Marcelle Joseph and Rebecca Pelly-Fry take centre stage at the Giant Art Gallery in Bournemouth with an exhibition about the feminist movement.
This is the first time the two curators have joined forces.
Marcelle Joseph said: “It’s been a wonderful collaboration and partnership with my co-curator, Rebecca Pelly-fry.”
“Becca brought to the table her prior relationship with Stuart Semple, the creator of Giant Art Gallery.” She added.
Body Poetics is an art exhibition like no other, it is art that literally comes to life.
This exhibition consists of just under 20 artists who contort and change their bodies to display an emotion or meaning to the audience.
“I want visitors to think more about a body without any boundaries,” said Marcelle.
One performance artist in particular, Rosie Gibbens, has worked within this industry for several years.
Rosie Gibbens graduated with an MA in Contemporary Art Practice at the Royal College of Art in 2018.
“I’ve had a lot of experience over the years with performances in different locations… there’s obviously a degree of nervousness,” Rosie said.
When Rosie was asked to be involved in this exhibition by the two curators, she was left flattered, due to her previous admiration for Marcelle, Rebecca, and Helen Chadwick who she was paired up with.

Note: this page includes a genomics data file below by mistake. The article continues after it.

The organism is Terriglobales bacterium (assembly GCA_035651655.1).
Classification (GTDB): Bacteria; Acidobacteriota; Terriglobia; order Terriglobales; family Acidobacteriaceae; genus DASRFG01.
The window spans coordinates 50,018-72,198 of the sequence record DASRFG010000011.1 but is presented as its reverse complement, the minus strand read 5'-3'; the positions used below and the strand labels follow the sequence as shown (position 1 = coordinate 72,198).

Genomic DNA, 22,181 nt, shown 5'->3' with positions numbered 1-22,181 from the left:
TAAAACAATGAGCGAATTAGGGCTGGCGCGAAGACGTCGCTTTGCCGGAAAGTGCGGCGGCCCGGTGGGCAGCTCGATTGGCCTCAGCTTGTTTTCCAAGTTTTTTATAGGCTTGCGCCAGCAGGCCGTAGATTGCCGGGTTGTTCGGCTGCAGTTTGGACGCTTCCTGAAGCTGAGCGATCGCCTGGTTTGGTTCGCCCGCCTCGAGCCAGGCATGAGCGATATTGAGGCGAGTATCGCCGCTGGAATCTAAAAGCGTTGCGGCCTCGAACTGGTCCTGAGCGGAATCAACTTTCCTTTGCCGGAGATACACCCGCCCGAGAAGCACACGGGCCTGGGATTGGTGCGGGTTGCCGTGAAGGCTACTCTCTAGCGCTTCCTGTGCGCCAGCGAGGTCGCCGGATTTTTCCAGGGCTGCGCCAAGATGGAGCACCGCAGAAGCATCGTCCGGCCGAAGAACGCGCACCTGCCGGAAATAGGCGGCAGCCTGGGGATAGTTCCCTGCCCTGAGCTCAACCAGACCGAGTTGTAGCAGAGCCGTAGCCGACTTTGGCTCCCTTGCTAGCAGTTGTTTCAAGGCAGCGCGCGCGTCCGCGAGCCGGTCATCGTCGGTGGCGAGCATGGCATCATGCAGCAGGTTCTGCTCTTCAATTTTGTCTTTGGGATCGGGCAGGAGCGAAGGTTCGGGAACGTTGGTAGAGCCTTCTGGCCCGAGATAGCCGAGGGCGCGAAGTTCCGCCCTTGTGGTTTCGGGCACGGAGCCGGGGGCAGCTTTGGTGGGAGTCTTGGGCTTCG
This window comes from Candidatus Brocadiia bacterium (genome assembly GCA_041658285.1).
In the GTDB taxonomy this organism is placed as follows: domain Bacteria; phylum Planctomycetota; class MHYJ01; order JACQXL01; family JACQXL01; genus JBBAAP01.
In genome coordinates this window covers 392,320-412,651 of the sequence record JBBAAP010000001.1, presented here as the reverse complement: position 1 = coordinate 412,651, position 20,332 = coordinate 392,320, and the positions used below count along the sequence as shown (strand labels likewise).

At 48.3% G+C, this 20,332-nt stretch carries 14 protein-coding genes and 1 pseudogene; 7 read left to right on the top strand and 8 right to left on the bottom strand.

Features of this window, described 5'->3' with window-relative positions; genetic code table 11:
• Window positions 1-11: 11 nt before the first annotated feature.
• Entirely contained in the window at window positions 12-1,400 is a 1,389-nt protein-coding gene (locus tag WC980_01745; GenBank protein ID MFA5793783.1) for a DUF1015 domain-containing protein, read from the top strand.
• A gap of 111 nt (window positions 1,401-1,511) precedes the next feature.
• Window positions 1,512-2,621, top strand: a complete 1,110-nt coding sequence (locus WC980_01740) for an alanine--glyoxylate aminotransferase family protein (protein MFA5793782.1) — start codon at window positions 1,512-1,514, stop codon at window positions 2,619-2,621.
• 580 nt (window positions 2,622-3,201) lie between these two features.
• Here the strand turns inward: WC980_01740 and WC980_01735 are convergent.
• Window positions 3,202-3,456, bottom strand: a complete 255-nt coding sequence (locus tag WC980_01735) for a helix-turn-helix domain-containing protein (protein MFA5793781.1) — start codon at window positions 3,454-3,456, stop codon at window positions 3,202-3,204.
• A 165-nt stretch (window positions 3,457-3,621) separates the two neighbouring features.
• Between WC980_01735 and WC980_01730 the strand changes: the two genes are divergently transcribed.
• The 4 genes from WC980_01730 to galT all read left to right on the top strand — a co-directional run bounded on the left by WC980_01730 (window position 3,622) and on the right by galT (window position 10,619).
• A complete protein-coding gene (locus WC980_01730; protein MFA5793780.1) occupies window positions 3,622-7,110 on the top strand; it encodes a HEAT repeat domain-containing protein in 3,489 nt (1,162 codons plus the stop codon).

“It was a huge inspiration for me,” said Rosie.
Before Body Poetics, Marcelle Joseph held an exhibition as a collector at Rugby Museum, called Body en Thrall.
“Body en Thrall was the first public display of my collection, as I am a collector as well as a curator,” explained Marcelle.
The collection held at the Rugby Museum showcased 48 female artists, 38 from Marcelle’s collection and then 10 from the Rugby Collection.
The decision to move to Bournemouth for an exhibition was clear to the two curators.
“It was a perfect storm for me, it gave me the ability to use my academic expertise in feminist theory.”
The exhibition, Body Poetics began on February 18th and is continuing until the 6th of May.